Thus, the five regime heads crafted a new constitution in February 1919 behind closed doors; the masses in whose name the rulers wielded power had no say. Georges Sorel was in favour of looser rules and a more ‘revolutionary spirit’, but the SFIO men had a better understanding of how politics worked. Jean-Jacques Famride, not caring one way or the other, occasionally looked up from his novel to act as tiebreaker. Compromise was thus the order of the day. The SFIO and all labour organisations (many of which had survived for the past year despite Réquisition révolutionnaire’s prohibition) were replaced by the new Communist Party of France (CPF). Any Frenchman over the age of eighteen in good standing with the law- male or female, regardless of race- could apply. Georges Sorel was Chairman of the Party and Marcel Cachin #2. Elections to a unicameral People’s Parliament would be held annually. Although the constitution forbade other parties, multiple CPF candidates could run in the same province. Any adult citizen could vote, regardless of sex or property qualifications- radically broad suffrage compared to 1914. This, the Chairman declared, was socialist democracy.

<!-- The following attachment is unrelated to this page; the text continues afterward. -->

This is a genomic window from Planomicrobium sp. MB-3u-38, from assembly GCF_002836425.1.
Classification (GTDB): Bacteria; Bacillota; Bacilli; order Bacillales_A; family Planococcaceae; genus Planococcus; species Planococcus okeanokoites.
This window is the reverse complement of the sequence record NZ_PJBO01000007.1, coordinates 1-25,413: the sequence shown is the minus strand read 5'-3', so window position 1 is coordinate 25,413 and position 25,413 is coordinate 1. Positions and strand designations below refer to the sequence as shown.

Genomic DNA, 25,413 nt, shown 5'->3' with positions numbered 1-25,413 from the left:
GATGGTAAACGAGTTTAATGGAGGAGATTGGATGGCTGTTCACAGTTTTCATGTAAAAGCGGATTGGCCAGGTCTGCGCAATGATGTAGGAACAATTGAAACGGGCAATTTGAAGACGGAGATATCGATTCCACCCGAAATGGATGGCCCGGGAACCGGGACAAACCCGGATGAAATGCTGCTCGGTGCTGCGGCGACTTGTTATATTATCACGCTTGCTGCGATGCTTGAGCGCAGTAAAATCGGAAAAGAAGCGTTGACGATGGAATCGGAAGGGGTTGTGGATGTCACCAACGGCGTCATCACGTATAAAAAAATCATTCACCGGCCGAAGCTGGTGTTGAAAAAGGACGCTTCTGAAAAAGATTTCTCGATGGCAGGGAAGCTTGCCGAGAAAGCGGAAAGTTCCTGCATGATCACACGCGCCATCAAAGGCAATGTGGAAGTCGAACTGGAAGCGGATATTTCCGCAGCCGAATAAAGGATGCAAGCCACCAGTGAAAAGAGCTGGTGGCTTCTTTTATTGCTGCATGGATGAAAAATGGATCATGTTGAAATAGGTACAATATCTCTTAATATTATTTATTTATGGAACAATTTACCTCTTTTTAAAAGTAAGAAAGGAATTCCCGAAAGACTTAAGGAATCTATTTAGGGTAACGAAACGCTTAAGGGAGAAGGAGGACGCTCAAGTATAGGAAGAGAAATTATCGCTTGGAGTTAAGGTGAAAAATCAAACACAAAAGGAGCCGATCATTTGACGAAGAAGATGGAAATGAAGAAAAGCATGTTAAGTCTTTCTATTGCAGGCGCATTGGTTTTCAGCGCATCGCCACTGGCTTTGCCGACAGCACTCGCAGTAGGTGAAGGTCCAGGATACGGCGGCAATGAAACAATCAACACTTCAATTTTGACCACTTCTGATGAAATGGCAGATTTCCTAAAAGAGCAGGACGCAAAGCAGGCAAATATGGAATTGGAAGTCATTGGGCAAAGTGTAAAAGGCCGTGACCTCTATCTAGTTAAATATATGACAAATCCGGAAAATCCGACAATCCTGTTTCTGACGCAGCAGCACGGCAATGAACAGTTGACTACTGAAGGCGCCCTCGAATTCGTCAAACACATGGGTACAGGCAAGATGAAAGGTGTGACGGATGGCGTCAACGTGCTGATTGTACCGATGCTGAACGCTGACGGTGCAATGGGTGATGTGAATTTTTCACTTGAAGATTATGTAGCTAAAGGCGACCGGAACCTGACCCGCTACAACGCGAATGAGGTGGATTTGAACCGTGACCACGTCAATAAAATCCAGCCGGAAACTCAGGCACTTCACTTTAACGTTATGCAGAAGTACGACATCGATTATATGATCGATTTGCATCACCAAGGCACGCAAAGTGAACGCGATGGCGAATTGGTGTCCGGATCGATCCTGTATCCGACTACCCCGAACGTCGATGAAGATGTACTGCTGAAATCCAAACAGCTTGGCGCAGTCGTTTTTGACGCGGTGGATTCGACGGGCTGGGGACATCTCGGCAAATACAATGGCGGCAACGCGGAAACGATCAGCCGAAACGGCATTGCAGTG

Sorel took much flak for this. Disbanding the SFIO was seen as a power-grab; assuming control over the successor organisation calmed no one. Dubreuilh viewed this as a major intrusion on his power. The posts of prime minister and state president- official leader and second-in-command of the state- weren’t enough to soothe Dubreuilh or Frossard, respectively. The division of power between the state and Party- that is, between Dubreuilh and Sorel- would be a major sticking point throughout the regime’s. Barbs flew behind the scenes as blood rushed to the one-armed Sorel’s cheeks before Famride adjudicated.